Household washing machines are a major source of so-called "microplastic" pollution - bits of polyester and acrylic smaller than the head of a pin littering ocean shorelines worldwide, researchers say.
Mark Browne and colleagues say that the accumulation of microplastic debris in marine environments has raised health and safety concerns as bits of plastic contain potentially harmful ingredients, which go into the bodies of animals and could be transferred to people who consume fish.
To find how big the problem of microplastic contamination is and where are these materials coming from, scientists looked for microplastic contamination along 18 coasts around the world and did some detective work to track down a likely source of this contamination.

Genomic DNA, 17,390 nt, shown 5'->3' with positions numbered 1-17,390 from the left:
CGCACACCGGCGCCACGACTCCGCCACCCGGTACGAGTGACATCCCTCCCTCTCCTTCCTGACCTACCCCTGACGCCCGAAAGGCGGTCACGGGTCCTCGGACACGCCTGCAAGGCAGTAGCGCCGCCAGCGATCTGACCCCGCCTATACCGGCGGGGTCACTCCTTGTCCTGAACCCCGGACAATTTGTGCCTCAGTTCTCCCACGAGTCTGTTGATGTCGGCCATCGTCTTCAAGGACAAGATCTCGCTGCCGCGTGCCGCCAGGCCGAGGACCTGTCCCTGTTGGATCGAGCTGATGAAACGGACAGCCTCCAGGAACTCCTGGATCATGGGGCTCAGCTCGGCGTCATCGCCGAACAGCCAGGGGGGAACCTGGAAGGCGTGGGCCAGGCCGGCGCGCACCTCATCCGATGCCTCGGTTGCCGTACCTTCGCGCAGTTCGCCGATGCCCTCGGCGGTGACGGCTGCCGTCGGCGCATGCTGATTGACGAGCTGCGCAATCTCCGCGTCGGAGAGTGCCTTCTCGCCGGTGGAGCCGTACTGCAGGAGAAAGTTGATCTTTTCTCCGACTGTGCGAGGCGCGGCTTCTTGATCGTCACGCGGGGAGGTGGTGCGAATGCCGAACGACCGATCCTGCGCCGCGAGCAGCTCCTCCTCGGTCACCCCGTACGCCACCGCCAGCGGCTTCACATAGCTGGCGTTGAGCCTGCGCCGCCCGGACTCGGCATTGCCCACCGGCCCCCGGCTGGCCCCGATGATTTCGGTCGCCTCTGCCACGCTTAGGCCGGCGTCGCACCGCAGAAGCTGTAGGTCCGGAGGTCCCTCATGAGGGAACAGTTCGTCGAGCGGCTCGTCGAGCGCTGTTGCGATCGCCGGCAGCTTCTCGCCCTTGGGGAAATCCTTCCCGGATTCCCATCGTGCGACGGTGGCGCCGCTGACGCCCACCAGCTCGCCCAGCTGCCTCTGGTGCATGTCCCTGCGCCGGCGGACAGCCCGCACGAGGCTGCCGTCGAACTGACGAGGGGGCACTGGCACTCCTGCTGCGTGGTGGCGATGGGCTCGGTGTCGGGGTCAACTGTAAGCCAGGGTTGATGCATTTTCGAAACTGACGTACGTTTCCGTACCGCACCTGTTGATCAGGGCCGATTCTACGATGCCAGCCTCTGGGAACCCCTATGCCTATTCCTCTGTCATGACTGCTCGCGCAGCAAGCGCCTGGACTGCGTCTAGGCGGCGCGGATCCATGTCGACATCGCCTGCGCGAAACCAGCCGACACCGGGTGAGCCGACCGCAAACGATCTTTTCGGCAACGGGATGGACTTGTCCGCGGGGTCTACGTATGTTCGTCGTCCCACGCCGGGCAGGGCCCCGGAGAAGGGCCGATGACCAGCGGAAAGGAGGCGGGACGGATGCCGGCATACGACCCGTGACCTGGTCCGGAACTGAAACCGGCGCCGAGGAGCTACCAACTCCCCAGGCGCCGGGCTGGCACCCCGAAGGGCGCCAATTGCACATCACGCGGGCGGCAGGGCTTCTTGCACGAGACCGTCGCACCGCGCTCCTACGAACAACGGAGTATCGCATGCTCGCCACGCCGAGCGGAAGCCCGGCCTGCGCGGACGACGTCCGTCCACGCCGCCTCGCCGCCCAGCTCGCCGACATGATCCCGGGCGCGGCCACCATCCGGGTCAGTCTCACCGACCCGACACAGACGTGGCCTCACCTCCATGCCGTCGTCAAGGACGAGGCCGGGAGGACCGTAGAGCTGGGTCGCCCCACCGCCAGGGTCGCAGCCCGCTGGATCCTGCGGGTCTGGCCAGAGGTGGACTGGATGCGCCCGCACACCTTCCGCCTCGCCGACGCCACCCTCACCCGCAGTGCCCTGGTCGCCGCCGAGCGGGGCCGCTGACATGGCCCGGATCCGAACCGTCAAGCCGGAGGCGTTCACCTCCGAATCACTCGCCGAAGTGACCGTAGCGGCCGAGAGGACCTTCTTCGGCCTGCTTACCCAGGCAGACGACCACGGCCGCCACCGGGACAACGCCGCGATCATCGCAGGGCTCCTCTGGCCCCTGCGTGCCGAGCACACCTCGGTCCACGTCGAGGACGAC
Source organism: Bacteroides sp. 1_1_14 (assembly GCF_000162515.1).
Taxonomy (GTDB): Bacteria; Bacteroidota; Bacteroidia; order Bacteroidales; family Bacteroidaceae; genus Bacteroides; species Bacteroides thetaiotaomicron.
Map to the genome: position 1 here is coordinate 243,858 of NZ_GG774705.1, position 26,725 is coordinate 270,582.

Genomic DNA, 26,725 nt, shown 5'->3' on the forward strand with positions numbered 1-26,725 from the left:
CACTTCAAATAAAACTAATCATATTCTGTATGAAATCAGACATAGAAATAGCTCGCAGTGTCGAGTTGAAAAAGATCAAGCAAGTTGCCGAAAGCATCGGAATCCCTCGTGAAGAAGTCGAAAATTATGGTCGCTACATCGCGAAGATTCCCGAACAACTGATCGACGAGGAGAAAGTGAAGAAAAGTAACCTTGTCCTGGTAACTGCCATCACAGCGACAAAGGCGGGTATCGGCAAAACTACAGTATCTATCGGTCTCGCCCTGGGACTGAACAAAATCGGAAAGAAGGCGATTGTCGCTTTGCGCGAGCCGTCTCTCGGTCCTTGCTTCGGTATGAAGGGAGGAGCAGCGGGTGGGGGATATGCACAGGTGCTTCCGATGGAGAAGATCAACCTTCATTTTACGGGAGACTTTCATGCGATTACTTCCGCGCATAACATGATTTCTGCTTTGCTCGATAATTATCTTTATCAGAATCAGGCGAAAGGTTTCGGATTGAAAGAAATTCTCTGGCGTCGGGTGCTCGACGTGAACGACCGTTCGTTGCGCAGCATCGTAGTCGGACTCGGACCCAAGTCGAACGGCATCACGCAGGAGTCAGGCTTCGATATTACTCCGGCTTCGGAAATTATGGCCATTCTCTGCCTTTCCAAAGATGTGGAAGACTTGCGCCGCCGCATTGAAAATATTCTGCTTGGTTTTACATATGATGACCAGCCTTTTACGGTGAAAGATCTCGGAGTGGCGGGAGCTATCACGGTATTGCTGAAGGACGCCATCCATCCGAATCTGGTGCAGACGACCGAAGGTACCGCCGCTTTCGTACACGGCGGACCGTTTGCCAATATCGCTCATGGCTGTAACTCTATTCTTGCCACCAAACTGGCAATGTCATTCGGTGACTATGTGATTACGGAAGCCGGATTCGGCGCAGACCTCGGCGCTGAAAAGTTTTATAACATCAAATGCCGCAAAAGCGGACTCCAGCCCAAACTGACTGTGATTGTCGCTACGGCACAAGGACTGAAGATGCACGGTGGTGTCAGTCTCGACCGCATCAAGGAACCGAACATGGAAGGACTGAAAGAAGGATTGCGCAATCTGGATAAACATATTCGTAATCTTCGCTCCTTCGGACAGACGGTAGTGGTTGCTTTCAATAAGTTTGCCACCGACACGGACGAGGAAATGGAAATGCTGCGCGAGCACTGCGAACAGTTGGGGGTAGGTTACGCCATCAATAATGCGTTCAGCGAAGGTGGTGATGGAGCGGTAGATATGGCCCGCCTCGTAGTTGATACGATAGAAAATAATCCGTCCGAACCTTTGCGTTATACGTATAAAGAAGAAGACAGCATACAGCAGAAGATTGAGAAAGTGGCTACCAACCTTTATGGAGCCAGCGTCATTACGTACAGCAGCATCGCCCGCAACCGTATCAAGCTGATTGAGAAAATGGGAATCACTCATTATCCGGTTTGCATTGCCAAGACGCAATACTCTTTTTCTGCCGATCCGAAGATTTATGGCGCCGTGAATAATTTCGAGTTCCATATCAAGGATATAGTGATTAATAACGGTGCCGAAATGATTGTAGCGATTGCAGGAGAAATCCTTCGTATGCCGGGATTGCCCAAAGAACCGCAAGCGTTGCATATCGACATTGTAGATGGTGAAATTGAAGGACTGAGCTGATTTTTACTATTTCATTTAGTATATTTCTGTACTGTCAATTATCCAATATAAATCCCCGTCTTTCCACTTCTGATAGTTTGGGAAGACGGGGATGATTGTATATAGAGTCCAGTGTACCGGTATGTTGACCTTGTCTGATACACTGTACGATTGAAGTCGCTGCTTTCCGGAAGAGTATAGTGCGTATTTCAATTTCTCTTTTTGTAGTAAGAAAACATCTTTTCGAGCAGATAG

They found more microplastic on shores in densely populated areas, and identified an important source - wastewater from household washing machines.
They point out that more than 1,900 fibers can rinse off of a single garment during a wash cycle, and these fibers look just like the microplastic debris on shorelines.
"Designers of clothing and washing machines should consider the need to reduce the release of fibers into wastewater and research is needed to develop methods for removing microplastic from sewage," they recommended.
The study has been published in ACS' journal Environmental Science and Technology.